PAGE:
Suzanne Gilbert: Bridging eye care to public health
By Bob Cunningham
Suzanne Gilbert, MPH ’75 and PhD ’83, has dedicated her life to working in international public health and preventing blindness after co-founding the Seva Foundation with fellow alum Dr. Larry Brilliant, among others, more than 40 years ago.
She is the senior director of Research and Strategic Opportunities at Seva’s headquarters in Berkeley, California.
“It's estimated that one billion underserved people in the world today have vision loss that could be corrected with eyeglasses and cataract surgery,” said Gilbert, whose interests intersect at ophthalmology, vision science and public health. “Seva meets this need by creating comprehensive, locally run eye health programs.”
The preparation here at the School of Public Health helped me envision applying public health to the prevention of blindness, something that was being done very rarely back in the late 1970s."
Brilliant, MPH ’77, a world-famous epidemiologist perhaps best known for helping eradicate smallpox, said he is proud that more than 5 million people can see again thanks to money donated to the Seva Foundation.
“We hired Suzanne Gilbert as our second employee in Ann Arbor and she’s still an integral part of the blindness program,” he said. “She’s done a great job.”
Gilbert, who has extensive experience in research, grant making, program planning, training and policy making, earned a Master of Public Health in Maternal and Child Health in 1975 and a PhD in Health Behavior and Health Education in 1983 from the University of Michigan School of Public Health. Before arriving in Ann Arbor, she completed a Fulbright Fellowship in Nepal after focusing on anthropology and South Asian studies at Oakland University.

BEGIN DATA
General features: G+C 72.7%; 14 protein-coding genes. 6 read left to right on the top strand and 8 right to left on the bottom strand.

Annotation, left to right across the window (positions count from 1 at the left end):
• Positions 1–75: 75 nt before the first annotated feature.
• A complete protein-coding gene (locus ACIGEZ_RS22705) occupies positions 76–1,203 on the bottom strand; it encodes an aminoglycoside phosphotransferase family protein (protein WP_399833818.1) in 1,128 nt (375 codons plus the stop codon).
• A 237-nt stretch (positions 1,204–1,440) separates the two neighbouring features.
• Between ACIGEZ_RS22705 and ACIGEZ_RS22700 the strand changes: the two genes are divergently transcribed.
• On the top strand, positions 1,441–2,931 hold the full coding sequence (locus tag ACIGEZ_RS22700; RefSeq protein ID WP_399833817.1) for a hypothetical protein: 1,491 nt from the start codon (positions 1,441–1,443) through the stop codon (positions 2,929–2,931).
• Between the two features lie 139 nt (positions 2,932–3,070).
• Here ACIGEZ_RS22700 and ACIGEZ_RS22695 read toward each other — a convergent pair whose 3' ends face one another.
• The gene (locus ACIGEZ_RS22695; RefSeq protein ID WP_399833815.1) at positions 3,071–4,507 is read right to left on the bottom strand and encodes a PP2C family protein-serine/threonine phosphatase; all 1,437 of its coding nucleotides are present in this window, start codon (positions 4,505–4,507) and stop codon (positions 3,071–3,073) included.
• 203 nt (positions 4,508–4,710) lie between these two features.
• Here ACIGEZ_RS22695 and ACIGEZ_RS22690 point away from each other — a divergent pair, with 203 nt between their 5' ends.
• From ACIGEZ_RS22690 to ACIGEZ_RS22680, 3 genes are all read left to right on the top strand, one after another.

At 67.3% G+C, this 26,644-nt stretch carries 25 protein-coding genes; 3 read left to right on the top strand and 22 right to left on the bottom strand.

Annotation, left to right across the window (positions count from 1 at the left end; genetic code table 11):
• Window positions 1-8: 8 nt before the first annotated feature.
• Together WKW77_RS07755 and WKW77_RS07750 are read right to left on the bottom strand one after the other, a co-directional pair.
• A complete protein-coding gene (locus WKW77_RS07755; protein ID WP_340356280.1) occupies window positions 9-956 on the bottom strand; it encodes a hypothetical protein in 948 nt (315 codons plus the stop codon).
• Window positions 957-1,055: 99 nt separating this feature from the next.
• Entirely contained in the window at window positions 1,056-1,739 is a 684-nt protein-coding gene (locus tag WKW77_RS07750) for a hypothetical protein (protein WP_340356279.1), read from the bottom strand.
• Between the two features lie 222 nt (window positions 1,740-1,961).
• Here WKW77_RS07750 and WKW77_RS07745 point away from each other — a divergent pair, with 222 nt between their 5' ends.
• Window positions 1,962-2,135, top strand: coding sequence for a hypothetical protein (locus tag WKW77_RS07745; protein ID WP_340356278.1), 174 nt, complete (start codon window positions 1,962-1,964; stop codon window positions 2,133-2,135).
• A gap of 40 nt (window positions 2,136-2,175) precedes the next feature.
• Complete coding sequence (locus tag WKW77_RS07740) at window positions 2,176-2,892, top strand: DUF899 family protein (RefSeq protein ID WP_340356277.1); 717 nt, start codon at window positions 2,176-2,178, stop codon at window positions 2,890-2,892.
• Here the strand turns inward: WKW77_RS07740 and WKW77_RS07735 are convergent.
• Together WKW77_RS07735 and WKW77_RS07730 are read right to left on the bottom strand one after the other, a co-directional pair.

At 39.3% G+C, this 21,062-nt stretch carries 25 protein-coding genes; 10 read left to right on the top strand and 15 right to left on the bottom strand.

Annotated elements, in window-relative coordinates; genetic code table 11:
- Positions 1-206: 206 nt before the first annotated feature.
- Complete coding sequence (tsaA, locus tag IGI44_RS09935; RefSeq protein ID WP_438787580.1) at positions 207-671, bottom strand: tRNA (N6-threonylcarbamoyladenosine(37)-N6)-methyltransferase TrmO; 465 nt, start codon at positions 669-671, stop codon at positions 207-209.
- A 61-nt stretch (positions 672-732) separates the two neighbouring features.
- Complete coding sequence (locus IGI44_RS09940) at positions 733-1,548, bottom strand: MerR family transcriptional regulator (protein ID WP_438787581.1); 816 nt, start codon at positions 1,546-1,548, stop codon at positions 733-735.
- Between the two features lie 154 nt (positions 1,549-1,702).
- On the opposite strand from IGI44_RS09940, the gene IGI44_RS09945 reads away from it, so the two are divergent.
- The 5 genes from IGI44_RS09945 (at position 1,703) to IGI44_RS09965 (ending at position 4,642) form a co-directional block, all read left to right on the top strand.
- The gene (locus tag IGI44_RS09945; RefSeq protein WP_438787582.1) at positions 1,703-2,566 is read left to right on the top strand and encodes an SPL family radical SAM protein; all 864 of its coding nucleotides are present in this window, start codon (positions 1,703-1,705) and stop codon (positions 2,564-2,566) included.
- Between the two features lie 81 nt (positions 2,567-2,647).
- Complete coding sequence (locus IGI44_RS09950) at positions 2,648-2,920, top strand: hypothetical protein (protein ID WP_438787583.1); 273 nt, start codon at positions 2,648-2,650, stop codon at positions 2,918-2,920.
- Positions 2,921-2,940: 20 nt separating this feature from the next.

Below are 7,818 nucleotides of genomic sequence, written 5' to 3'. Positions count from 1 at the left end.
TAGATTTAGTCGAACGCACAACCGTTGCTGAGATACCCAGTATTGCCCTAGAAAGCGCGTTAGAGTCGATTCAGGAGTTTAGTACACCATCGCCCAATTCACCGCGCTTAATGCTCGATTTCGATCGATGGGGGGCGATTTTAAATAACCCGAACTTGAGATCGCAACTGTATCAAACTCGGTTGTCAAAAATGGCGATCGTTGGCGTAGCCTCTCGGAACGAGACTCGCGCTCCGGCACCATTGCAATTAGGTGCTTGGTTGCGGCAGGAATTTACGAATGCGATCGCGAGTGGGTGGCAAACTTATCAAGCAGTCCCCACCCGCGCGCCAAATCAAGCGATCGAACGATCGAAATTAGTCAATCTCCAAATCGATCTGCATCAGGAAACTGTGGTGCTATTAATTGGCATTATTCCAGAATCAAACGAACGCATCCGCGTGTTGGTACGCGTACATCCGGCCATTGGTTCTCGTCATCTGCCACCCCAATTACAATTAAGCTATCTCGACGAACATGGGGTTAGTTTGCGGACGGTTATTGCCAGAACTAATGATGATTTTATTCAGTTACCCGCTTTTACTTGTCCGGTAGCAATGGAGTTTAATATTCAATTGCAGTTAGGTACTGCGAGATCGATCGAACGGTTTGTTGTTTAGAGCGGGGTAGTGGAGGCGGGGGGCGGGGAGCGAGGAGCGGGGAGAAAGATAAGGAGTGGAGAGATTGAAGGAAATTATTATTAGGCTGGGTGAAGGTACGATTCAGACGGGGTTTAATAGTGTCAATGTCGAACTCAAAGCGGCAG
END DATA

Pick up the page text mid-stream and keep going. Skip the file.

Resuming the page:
“I had an interest in Indian culture and Sanskrit literature and yet I didn't really want to study Sanskrit for a career,” Gilbert said. “I was more interested in modern languages, which translated into studying Hindi and traveling to India for language study grants, which led me to my work in Nepal. That landed me in public health, so it all had a quirky kind of continuum.”
Her first Seva project was the design, implementation and analysis of the 1981 Nepal Blindness Survey, the first nationwide systematic study of blindness. Results of this survey and others have since been used to plan practical, sustainable eye care services in Asia, Africa and Latin America.
“A number of School of Public Health alumni have been involved in developing the Seva Foundation,” said Gilbert, who worked closely with faculty members Irwin “Rusty” Rosenstock and Marshall H. Becker in her doctoral program. Over the course of her career, their guidance proved invaluable. “The preparation here at the School of Public Health helped me envision applying public health to the prevention of blindness, something that was being done very rarely back in the late 1970s.
“The World Health Organization had little focus on eye health. Through Seva Foundation’s advocacy and aligning other organizations, we encouraged the development of a WHO unit for the prevention of blindness. This led to having a large presence in many ministries of health, and eye care recognized as a vital part of general community health.”
At the School of Public Health, I had excellent mentoring, guidance and advice, which has stood me in good stead for many decades.”
Gilbert has built many long-term collaborations, including Seva’s Global Sight Initiative that engages more than 120 partner eye hospitals and NGOs in 20 countries, including the US. Her major focus now is strengthening data literacy and research skills among Seva staff and partners as a tool to improve service delivery and to be more efficient with scarce human and funding resources.
“I've had a lot of good fortune in achieving these accomplishments,” Gilbert said of a lifelong career in the pursuit of public health. “On the one hand, a lot of hard work, and a knack for meeting people who are aligned with many of the goals that I have. At the School of Public Health, I had excellent mentoring, guidance and advice, which has stood me in good stead for many decades.”
To pay it forward, she has leant her vast experience to the Michigan Public Health Connect mentor program.
“Once one enters the fifth decade of professional life, there's an enormous opportunity for mentoring people who are on the way up,” Gilbert said. “I always enjoy that. At this point in my career, mentoring and supporting the development of the next generations of team members is where it’s at.”